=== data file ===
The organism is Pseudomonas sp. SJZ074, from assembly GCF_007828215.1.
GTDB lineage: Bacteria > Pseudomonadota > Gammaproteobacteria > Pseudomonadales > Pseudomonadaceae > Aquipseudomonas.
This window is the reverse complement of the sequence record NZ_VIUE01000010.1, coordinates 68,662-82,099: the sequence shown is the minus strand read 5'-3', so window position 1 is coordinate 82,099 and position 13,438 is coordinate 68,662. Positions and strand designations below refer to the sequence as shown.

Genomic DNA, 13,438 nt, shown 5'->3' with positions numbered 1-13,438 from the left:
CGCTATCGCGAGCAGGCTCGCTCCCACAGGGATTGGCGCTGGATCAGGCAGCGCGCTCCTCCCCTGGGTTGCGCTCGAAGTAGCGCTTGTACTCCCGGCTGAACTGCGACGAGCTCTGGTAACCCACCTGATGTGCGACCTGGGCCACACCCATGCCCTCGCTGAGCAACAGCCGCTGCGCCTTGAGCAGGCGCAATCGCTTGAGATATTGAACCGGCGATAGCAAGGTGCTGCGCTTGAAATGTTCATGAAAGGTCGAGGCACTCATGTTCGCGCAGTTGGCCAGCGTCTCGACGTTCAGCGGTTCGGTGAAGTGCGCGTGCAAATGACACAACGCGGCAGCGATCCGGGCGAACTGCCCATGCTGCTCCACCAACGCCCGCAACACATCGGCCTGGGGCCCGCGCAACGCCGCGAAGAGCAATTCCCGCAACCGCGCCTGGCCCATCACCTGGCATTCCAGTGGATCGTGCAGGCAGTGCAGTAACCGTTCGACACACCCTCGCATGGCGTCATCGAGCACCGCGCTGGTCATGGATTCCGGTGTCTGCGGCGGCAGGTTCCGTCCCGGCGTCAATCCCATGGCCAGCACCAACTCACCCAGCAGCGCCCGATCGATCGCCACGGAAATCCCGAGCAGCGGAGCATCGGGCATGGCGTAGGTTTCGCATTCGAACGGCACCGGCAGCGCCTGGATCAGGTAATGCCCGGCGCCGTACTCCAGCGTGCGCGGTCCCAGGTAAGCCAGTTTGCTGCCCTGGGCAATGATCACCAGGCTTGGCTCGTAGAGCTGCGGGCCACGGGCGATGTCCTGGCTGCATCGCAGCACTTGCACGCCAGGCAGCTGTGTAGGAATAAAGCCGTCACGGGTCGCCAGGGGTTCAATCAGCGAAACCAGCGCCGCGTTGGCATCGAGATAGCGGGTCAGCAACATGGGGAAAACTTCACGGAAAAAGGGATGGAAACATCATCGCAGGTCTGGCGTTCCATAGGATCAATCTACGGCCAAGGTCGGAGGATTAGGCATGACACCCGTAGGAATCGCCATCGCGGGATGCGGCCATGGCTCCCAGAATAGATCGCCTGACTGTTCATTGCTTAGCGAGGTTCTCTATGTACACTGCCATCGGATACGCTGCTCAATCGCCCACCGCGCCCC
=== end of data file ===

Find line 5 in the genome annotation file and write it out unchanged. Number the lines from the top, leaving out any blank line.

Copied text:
CGCTATCGCGAGCAGGCTCGCTCCCACAGGGATTGGCGCTGGATCAGGCAGCGCGCTCCTCCCCTGGGTTGCGCTCGAAGTAGCGCTTGTACTCCCGGCTGAACTGCGACGAGCTCTGGTAACCCACCTGATGTGCGACCTGGGCCACACCCATGCCCTCGCTGAGCAACAGCCGCTGCGCCTTGAGCAGGCGCAATCGCTTGAGATATTGAACCGGCGATAGCAAGGTGCTGCGCTTGAAATGTTCATGAAAGGTCGAGGCACTCATGTTCGCGCAGTTGGCCAGCGTCTCGACGTTCAGCGGTTCGGTGAAGTGCGCGTGCAAATGACACAACGCGGCAGCGATCCGGGCGAACTGCCCATGCTGCTCCACCAACGCCCGCAACACATCGGCCTGGGGCCCGCGCAACGCCGCGAAGAGCAATTCCCGCAACCGCGCCTGGCCCATCACCTGGCATTCCAGTGGATCGTGCAGGCAGTGCAGTAACCGTTCGACACACCCTCGCATGGCGTCATCGAGCACCGCGCTGGTCATGGATTCCGGTGTCTGCGGCGGCAGGTTCCGTCCCGGCGTCAATCCCATGGCCAGCACCAACTCACCCAGCAGCGCCCGATCGATCGCCACGGAAATCCCGAGCAGCGGAGCATCGGGCATGGCGTAGGTTTCGCATTCGAACGGCACCGGCAGCGCCTGGATCAGGTAATGCCCGGCGCCGTACTCCAGCGTGCGCGGTCCCAGGTAAGCCAGTTTGCTGCCCTGGGCAATGATCACCAGGCTTGGCTCGTAGAGCTGCGGGCCACGGGCGATGTCCTGGCTGCATCGCAGCACTTGCACGCCAGGCAGCTGTGTAGGAATAAAGCCGTCACGGGTCGCCAGGGGTTCAATCAGCGAAACCAGCGCCGCGTTGGCATCGAGATAGCGGGTCAGCAACATGGGGAAAACTTCACGGAAAAAGGGATGGAAACATCATCGCAGGTCTGGCGTTCCATAGGATCAATCTACGGCCAAGGTCGGAGGATTAGGCATGACACCCGTAGGAATCGCCATCGCGGGATGCGGCCATGGCTCCCAGAATAGATCGCCTGACTGTTCATTGCTTAGCGAGGTTCTCTATGTACACTGCCATCGGATACGCTGCTCAATCGCCCACCGCGCCCC